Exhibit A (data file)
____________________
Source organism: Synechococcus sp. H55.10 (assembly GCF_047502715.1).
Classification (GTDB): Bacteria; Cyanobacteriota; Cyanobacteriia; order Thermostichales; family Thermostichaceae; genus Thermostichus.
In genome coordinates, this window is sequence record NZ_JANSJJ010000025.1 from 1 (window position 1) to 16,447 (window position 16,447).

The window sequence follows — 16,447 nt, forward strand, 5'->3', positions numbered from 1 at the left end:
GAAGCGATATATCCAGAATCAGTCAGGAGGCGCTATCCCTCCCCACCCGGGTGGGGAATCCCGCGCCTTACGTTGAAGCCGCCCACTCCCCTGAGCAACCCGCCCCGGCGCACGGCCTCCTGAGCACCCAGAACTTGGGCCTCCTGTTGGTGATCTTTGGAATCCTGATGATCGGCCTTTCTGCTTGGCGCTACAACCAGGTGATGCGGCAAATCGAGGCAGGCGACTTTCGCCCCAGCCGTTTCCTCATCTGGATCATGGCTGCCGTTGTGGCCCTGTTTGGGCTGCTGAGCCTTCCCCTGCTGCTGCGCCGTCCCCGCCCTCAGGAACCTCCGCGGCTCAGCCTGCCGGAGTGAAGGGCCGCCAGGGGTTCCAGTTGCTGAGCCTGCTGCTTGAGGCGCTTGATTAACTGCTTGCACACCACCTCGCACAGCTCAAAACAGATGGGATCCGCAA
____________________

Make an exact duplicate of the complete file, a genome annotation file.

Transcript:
Source organism: Synechococcus sp. H55.10 (assembly GCF_047502715.1).
Classification (GTDB): Bacteria; Cyanobacteriota; Cyanobacteriia; order Thermostichales; family Thermostichaceae; genus Thermostichus.
In genome coordinates, this window is sequence record NZ_JANSJJ010000025.1 from 1 (window position 1) to 16,447 (window position 16,447).

The window sequence follows — 16,447 nt, forward strand, 5'->3', positions numbered from 1 at the left end:
GAAGCGATATATCCAGAATCAGTCAGGAGGCGCTATCCCTCCCCACCCGGGTGGGGAATCCCGCGCCTTACGTTGAAGCCGCCCACTCCCCTGAGCAACCCGCCCCGGCGCACGGCCTCCTGAGCACCCAGAACTTGGGCCTCCTGTTGGTGATCTTTGGAATCCTGATGATCGGCCTTTCTGCTTGGCGCTACAACCAGGTGATGCGGCAAATCGAGGCAGGCGACTTTCGCCCCAGCCGTTTCCTCATCTGGATCATGGCTGCCGTTGTGGCCCTGTTTGGGCTGCTGAGCCTTCCCCTGCTGCTGCGCCGTCCCCGCCCTCAGGAACCTCCGCGGCTCAGCCTGCCGGAGTGAAGGGCCGCCAGGGGTTCCAGTTGCTGAGCCTGCTGCTTGAGGCGCTTGATTAACTGCTTGCACACCACCTCGCACAGCTCAAAACAGATGGGATCCGCAA